Because this issue is critical to U.S. national security, and the security of all states, we will continue using our diplomatic tools to raise this issue bilaterally, in the UN, and in other appropriate multilateral fora until Russia provides credible assurances that they have ceased these efforts. The United States has already begun considering approaches to help ensure that countries cannot deploy nuclear weapons in orbit undetected, and we intend to engage with other States Parties as our ideas evolve.

We also intend to continue our important work on norms of responsible behavior in outer space, which the United States has been a leader in developing. We have proposed concrete measures in this arena, including our commitment not to conduct destructive, direct-ascent anti-satellite missile tests, as first stated by Vice President Harris in 2022, and to which 37 other countries have now made national commitments. We have also worked within the UN to successfully adopt a resolution calling on states to make the same pledge, with the overwhelming support of 155 countries for this resolution, and will continue to support such efforts that enhance space stability and security.

Emerging Technology

We are applying a similar approach to promoting norms of responsible behavior for the use of artificial intelligence in military applications. In February, in close coordination with the Defense Department, we successfully launched the Political Declaration on Responsible Military Use of Artificial Intelligence and Autonomy – a major step toward furthering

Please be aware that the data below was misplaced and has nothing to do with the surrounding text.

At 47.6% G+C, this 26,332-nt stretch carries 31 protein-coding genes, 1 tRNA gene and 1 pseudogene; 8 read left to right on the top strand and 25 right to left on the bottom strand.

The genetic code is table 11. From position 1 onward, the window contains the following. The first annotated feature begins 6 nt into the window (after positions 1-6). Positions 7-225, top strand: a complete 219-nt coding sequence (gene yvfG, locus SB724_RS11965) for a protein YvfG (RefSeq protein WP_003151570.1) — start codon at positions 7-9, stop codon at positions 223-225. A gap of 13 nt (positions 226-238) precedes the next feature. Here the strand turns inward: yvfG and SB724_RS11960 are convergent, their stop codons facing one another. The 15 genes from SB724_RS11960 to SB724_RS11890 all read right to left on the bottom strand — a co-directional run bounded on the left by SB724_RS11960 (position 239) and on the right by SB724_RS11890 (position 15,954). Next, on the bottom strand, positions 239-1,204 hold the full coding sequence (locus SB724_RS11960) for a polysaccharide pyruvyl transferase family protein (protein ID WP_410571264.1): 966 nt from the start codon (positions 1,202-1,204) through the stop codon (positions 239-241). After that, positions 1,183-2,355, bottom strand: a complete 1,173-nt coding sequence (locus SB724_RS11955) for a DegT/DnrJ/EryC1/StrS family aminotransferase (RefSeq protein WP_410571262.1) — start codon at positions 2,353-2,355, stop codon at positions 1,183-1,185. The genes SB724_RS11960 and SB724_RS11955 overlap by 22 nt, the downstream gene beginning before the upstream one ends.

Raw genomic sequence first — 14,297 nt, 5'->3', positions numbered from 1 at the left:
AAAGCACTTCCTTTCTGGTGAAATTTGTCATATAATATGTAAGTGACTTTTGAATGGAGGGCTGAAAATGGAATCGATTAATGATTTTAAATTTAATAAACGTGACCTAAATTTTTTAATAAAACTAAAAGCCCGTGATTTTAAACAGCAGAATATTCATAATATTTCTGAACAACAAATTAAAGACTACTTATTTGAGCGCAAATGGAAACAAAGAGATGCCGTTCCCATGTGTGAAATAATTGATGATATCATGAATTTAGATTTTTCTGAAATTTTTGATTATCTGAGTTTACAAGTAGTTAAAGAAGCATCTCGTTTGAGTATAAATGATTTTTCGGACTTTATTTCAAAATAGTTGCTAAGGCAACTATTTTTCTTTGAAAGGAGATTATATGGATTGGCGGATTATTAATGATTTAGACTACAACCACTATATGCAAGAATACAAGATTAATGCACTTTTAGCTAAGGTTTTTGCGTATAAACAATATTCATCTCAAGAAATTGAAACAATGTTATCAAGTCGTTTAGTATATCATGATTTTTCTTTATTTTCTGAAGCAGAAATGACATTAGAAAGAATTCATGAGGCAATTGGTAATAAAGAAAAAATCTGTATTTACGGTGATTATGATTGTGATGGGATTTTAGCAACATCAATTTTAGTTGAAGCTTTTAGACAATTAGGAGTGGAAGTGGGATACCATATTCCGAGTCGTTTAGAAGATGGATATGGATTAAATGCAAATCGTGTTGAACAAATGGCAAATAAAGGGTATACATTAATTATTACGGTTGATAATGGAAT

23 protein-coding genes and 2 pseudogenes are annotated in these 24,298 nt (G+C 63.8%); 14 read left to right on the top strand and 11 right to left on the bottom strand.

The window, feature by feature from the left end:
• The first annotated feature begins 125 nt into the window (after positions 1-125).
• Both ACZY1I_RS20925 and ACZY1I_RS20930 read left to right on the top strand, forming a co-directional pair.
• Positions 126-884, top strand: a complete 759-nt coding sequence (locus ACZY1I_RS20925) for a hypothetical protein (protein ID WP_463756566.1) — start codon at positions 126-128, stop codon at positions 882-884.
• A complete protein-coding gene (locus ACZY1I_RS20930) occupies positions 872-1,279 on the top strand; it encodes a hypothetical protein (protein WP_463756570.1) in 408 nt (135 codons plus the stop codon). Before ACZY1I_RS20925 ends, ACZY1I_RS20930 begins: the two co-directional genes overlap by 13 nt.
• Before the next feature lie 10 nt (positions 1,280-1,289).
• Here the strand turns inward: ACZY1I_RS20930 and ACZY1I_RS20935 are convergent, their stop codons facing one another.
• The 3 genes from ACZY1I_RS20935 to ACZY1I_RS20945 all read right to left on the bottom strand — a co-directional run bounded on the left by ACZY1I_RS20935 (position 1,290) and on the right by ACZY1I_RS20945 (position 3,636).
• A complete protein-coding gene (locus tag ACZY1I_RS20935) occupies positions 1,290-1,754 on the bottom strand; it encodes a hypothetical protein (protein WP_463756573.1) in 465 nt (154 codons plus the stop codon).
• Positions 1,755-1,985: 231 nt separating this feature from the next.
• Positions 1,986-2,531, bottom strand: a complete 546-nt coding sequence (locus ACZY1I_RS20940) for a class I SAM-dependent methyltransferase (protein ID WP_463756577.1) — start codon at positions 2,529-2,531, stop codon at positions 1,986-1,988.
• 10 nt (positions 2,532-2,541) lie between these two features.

international norms around the responsible, stabilizing, and beneficial use of these technologies. Fifty-five States have already endorsed the Declaration, which articulates ten foundational responsible practices for military development and deployment of AI and autonomy. Building a consensus around these norms and practices to manage the potential risks of AI while harnessing the technology’s benefits will improve predictability and stability in the international security environment.

Meanwhile, the United States continues to advance efforts to enhance collaboration with partners and allies around the world while upholding high security standards, including through efforts to increase efficiencies in our systems. Thanks to action by the U.S. Congress, we are implementing authorities related to export control exemptions with Australia and the UK as part of AUKUS.


In conclusion, diplomacy lies at the core of all these efforts – deterring our adversaries, ensuring they understand our resolve to defend our country and our allies, curbing the risk of miscalculation and misunderstanding, contributing to shared goals of nonproliferation, assuring allies that U.S. extended deterrence is strong and credible, and deepening international norms around the responsible use of emerging technologies.

The State Department remains staunchly committed to upholding strategic stability and using the mutually reinforcing tools of arms control and deterrence to safeguard U.S. and allied security. We recognize this is a challenging international security environment – which is precisely why we need these tools. Few objectives are as critical as reducing the risk of nuclear war and preventing costly arms races, and few objectives demand more bipartisan action. I look forward to continuing to work closely with this Committee and with your colleagues across Capitol Hill to advance these objectives.